Written by Judy Strickland
Professional photography by Des Featherstone Photography
We adopted Holly from TEARS six years ago. We chose TEARS as we’d already adopted both a dog and a cat from them previously and were thrilled with the animals’ natures.
The intention was always that Holly would be a family pet – she still is – but we noticed that she never had much interest in other animals but rather preferred humans, especially children.
Then one day a friend who’d just been held up at gunpoint arrived at our home and Holly immediately reacted strangely. As soon as the friend began to cry, Holly went to her and just sat with her head on her knee. I thought, “Wow, I’m sure if I can find someone to train her, we could use her in our counselling centre.” (https://hopehouse.org.za/)
So, I contacted Lucy Breytenbach at Just Dogs, who trains medical assist dogs, to see if they could assist. Lucy said they’d assess Holly to see if she’d be suitable, and if so, then they’d train her to be an emotional support dog.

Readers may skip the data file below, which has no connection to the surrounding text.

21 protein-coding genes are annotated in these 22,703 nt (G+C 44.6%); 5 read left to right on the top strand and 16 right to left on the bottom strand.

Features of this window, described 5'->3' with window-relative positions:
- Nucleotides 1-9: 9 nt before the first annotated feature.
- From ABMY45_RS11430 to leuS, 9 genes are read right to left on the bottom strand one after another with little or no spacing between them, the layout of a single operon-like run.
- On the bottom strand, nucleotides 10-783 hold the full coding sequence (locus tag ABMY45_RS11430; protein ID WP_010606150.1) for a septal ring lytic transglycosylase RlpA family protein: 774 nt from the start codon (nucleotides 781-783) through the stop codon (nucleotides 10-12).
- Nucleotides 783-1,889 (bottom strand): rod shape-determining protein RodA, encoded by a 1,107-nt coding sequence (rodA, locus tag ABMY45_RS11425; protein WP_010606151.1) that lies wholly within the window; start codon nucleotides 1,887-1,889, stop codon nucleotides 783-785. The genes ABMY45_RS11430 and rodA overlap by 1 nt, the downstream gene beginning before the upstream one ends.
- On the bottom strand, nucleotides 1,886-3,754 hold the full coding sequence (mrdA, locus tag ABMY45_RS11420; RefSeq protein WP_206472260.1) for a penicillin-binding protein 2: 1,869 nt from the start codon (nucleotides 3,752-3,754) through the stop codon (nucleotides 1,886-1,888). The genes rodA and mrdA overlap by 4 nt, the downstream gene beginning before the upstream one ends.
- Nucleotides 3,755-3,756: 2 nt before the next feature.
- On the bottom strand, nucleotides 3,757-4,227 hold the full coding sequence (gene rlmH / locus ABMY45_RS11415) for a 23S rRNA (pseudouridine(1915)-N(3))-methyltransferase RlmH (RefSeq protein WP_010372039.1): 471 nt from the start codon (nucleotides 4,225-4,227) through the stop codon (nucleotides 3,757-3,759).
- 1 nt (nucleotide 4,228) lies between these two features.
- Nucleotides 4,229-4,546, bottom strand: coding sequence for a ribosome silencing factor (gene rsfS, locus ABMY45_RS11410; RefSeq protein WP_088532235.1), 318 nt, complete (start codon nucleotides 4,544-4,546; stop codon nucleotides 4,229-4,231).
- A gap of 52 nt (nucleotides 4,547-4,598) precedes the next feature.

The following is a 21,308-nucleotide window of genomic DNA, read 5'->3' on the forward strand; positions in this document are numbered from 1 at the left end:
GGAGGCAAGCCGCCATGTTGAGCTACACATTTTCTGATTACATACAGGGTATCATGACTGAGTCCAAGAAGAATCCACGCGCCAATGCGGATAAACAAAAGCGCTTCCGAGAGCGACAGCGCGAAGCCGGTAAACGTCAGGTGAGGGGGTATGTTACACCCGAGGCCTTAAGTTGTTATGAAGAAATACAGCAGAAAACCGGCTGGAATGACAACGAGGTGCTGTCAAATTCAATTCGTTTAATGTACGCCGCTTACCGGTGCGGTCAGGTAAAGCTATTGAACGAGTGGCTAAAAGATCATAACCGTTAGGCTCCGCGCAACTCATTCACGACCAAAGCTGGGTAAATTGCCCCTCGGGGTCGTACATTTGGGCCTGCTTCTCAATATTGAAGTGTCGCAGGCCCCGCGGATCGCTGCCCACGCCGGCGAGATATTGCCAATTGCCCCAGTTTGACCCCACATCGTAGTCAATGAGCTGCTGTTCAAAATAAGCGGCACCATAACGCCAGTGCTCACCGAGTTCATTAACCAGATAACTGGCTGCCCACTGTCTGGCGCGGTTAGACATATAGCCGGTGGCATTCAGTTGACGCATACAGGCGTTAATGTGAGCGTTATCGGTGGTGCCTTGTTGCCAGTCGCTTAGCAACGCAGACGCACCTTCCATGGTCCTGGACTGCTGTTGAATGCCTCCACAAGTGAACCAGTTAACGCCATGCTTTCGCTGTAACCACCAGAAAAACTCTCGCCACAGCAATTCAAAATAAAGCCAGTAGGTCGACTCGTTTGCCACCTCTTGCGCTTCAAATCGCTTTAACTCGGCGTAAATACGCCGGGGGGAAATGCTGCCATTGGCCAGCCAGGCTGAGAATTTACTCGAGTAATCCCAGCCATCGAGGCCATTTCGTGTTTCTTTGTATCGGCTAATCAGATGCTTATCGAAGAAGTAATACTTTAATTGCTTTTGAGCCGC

After a two-hour assessment, Lucy said that Holly would be perfect as she had the right temperament. So began Holly’s journey of training.
Now she’s not used as much in our centre as I moved the office to home, but she loves to give cuddles. Whenever my grandchildren cry, Holly immediately goes to give them a cuddle and comfort. When my five-month-old grandson cries, Holly gets agitated and tries to nuzzle him. She snuggles with the children at night and will sleep with them in whatever way they need her to – as a pillow, a comforter or just a presence.
Holly loves people, is very friendly and adores children. I’ve never seen her get irritated or tired of being petted and cuddled.
She’s now almost seven years old and still the same – tolerant of other pets and animals, but she definitely prefers human interaction. Holly is one of the most affectionate dogs we’ve ever had. She brings joy and comfort to so many people, especially traumatised children.